Of all the demos developed here at CASA Pigeon Sim remains a firm favourite. Using a Kinect to capture body movements the simulator allows the user to fly and flap their way around London in Google Earth. What I didn’t know is that it also has a mode for Leap Motion. Steven Gray who teaches Big Data Analytics at CASA demonstrates how to use it in the video below:
If you want to give it a try the full Pigeon Sim code repository is available on github. In order to run the Leap Motion version you should only need to download the contents of the ‘web_client’ folder. Open the ‘index.html’ file in your web browser and then add ‘?enableLeap=1’ (e.g. web_client/index.html?enableLeap=1) to the search query in your browser. Happy flapping!
Virtual Architectures is excited to have received our Leap Motion gestural sensor. The device works a little like the Microsoft Kinect which tracks full body movements but has a much higher resolution making it suitable for tracking specific hand movements. Small enough to mount on the Oculus Rift VR headset it provides a particularly intuitive interface for interacting with virtual environments.
Although we’re yet to try any of the VR demos created for the device, first impressions are good. After downloading the sensor’s software we had demos from the Leap Motion app store running in minutes.
With an affordable price tag of €96.99 for the VR Developer Bundle and integrations for both the Unity and Unreal game engines, Leap Motion is a compelling option for exploring alternative methods of user interaction in VR. Other projects allowing I’m looking forward to experimenting in the coming months.
I recent learned via the Google Earth Blog that Google Earth Pro is now free to download. I hadn’t used Google Earth for some time so I decided to try out the Movie Maker feature which is Pro only.
With movie maker it is possible to record live navigation with the mouse although this doesn’t tend to give a very smooth or or professional result. Using a specially designed 3D mouse such as the Space Navigator works much better. For my test I opted to make my video from a quick tour I created zooming into the Tower of London from orbit. This was achieved by selecting a sequence of points for the camera to visit. Movie Maker was then used to convert that tour to video. This took about 30mins to render with a fade in and fade out added in Adobe Premiere.
The attribution details at the bottom of the screen can be a little distracting because they change as the view moves between imagery from different satellites. It would be possible to crop these out but Google do insist on particular guidelines for permission to use their imagery and attribution. The are also occasional issues where parts of the 3D geometry flicker due to caching. Nevertheless, the results are very good for a quick and easy visualisation!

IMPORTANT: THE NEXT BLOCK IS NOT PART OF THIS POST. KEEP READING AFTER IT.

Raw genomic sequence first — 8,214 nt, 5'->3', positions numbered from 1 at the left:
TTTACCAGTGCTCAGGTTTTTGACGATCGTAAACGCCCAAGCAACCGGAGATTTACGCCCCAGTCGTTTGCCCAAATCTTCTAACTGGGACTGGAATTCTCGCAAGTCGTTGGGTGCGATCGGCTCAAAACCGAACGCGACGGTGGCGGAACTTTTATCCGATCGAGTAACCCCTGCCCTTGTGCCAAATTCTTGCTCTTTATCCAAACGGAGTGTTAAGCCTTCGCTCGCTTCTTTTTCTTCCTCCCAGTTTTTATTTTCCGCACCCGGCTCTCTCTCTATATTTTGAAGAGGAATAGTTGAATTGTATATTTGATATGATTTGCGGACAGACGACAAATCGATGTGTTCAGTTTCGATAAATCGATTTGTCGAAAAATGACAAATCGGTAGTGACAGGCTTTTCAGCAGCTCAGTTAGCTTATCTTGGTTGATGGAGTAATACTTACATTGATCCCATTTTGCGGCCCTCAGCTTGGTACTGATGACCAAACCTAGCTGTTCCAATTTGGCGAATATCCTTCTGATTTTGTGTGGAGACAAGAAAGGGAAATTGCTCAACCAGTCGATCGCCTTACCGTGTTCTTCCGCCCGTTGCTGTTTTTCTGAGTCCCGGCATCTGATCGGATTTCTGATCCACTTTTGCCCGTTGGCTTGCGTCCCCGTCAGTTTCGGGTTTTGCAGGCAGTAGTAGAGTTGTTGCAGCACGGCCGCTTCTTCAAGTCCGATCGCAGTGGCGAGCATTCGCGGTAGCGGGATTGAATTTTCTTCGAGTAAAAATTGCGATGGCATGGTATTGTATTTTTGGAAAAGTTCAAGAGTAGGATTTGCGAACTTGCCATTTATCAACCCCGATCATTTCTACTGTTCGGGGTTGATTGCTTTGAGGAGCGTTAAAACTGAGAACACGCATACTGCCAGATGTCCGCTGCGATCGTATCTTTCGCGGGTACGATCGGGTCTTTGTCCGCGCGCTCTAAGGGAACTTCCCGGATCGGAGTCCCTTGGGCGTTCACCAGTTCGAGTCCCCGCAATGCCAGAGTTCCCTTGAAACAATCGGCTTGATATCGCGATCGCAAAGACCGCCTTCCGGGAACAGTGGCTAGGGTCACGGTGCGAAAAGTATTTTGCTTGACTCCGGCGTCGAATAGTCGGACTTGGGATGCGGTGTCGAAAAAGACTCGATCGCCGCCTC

The combination of satellite imagery and 3D geometry are great for engaging viewers and giving a map context. Other features like a recorded voice over and the ability to highlight areas of interest can also be useful depending on the context. A comparison of features between the free and Pro versions of Google Earth can be found here, along with the link to download it.
On Tuesday I was invited to visit Wagstaffs Design in London to take a look at their latest product VUCITY. Powered by the Unity game engine, VUCITY offers an interactive 3D model of London that can be deployed to a touch screen table, video wall, tablet or desktop computer as required. The standalone application enables users to rotate and view the entire scene and zoom down to the scale of individual buildings.
Currently VUCITY covers 80 square kilometres of Central London, from Earls Court in the west to the ExCeL exhibition centre in the east, and from Old Street in the north to Battersea in the south. The project is a joint venture between Wagstaffs and Vertex Modelling who are able to provide high detail 3D models of the London area. Created from high resolution imagery the models boast an average accuracy tolerance of 40mm compared with full measured surveys. This degree of accuracy is particularly important for viewshed analysis and visualisation proposed as a possible application in Wagstaffs’ promotional video:
Over time Wagstaffs are seeking to integrate a range of data including data on demographics, property prices over time as well as live data streams for transport. The inclusion of real-time data is possibly the most exciting aspect of the project but also holds the biggest challenge. This is a fantastic project and I’ll be following it keenly. I thoroughly recommend heading over to the Wagstaffs’ website to check out VUCITY and their other great projects today.